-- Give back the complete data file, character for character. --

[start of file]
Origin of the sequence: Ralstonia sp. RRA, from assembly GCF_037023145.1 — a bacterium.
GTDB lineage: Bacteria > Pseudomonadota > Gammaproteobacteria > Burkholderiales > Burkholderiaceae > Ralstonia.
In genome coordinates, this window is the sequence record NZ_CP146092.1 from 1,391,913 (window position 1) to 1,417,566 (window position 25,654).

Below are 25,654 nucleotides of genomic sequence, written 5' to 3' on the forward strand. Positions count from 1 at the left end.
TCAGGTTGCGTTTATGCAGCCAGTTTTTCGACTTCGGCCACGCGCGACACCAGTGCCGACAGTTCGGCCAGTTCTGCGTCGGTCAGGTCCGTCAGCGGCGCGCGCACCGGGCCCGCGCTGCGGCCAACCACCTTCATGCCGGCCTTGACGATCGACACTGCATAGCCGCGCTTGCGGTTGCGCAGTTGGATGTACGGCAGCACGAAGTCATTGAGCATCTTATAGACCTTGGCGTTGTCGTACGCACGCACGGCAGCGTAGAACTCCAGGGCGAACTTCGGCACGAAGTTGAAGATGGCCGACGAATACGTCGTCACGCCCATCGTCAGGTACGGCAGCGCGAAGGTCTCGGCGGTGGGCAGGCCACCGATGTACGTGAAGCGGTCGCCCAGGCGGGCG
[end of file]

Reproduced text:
Origin of the sequence: Ralstonia sp. RRA, from assembly GCF_037023145.1 — a bacterium.
GTDB lineage: Bacteria > Pseudomonadota > Gammaproteobacteria > Burkholderiales > Burkholderiaceae > Ralstonia.
In genome coordinates, this window is the sequence record NZ_CP146092.1 from 1,391,913 (window position 1) to 1,417,566 (window position 25,654).

Below are 25,654 nucleotides of genomic sequence, written 5' to 3' on the forward strand. Positions count from 1 at the left end.
TCAGGTTGCGTTTATGCAGCCAGTTTTTCGACTTCGGCCACGCGCGACACCAGTGCCGACAGTTCGGCCAGTTCTGCGTCGGTCAGGTCCGTCAGCGGCGCGCGCACCGGGCCCGCGCTGCGGCCAACCACCTTCATGCCGGCCTTGACGATCGACACTGCATAGCCGCGCTTGCGGTTGCGCAGTTGGATGTACGGCAGCACGAAGTCATTGAGCATCTTATAGACCTTGGCGTTGTCGTACGCACGCACGGCAGCGTAGAACTCCAGGGCGAACTTCGGCACGAAGTTGAAGATGGCCGACGAATACGTCGTCACGCCCATCGTCAGGTACGGCAGCGCGAAGGTCTCGGCGGTGGGCAGGCCACCGATGTACGTGAAGCGGTCGCCCAGGCGGGCG